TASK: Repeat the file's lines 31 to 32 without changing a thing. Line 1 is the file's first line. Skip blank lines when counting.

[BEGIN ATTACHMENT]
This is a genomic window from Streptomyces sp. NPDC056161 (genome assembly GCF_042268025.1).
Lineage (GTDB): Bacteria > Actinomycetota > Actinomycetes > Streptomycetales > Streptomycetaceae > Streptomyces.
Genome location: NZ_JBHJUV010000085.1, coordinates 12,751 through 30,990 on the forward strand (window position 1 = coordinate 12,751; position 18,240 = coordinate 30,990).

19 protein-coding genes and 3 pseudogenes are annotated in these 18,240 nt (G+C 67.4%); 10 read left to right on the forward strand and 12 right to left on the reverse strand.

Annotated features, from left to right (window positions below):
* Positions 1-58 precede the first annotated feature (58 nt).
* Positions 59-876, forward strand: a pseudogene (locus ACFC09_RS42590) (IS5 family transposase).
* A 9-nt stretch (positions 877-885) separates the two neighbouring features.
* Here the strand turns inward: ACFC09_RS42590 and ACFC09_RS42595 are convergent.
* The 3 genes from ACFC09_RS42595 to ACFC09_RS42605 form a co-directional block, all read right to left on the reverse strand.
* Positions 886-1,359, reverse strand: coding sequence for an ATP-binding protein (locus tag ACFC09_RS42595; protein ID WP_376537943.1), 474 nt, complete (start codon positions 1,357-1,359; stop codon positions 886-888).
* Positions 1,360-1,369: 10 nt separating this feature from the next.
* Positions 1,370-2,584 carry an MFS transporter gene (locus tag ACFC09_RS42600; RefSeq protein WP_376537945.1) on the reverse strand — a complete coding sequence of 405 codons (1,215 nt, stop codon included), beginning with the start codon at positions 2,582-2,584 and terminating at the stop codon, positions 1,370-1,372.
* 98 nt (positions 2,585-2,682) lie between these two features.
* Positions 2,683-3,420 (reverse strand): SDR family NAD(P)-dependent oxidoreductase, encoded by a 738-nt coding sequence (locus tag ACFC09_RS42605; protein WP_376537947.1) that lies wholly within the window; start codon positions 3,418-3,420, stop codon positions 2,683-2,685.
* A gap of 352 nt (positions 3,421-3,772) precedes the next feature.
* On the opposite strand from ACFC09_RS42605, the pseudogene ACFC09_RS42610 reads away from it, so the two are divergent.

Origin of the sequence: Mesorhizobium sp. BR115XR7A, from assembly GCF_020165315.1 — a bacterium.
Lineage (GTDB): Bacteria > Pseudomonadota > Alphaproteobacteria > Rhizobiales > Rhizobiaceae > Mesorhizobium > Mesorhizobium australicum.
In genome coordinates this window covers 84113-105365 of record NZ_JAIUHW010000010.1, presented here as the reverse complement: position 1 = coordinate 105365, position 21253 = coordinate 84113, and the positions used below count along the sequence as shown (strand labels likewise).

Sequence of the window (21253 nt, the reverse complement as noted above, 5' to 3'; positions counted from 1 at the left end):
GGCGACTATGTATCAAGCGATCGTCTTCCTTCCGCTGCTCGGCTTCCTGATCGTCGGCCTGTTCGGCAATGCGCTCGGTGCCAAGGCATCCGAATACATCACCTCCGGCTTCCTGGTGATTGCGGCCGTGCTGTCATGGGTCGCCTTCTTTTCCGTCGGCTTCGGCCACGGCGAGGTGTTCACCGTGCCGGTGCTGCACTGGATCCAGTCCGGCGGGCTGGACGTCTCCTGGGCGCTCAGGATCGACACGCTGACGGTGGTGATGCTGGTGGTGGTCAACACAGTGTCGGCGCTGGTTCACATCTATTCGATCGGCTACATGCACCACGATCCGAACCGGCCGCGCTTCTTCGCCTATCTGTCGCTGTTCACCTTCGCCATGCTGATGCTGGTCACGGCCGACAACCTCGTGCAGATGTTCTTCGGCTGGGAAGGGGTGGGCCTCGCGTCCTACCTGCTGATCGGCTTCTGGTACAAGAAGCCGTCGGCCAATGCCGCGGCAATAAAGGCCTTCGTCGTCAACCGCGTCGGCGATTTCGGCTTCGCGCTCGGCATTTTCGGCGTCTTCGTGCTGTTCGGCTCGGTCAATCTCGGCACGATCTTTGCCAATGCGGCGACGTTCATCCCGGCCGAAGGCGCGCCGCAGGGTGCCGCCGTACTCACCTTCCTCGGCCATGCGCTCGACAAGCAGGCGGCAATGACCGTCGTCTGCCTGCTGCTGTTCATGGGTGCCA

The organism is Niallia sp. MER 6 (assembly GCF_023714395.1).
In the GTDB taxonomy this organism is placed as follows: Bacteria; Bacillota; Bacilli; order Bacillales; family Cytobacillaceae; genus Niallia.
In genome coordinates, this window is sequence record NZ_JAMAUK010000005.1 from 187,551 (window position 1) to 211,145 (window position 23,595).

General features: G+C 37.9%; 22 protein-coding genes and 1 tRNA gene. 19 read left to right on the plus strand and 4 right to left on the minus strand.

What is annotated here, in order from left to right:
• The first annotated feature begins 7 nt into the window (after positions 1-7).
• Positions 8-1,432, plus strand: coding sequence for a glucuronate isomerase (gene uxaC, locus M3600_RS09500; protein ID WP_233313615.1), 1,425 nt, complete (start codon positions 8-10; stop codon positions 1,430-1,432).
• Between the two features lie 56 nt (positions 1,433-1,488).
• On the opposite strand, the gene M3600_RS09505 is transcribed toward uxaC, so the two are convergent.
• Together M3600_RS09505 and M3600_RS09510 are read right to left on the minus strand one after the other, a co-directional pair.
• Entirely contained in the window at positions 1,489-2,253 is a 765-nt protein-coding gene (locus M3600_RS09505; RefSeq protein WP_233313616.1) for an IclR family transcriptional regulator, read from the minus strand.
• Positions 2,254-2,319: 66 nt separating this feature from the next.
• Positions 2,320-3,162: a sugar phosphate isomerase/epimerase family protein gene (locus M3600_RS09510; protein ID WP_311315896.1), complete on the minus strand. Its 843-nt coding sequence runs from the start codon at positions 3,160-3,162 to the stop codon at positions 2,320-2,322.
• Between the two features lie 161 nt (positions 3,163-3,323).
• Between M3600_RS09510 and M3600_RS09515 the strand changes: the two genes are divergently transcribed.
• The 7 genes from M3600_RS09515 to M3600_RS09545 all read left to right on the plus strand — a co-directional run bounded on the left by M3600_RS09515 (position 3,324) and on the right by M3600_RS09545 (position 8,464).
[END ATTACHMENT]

• On the opposite strand, the gene M3600_RS09505 is transcribed toward uxaC, so the two are convergent.
• Together M3600_RS09505 and M3600_RS09510 are read right to left on the minus strand one after the other, a co-directional pair.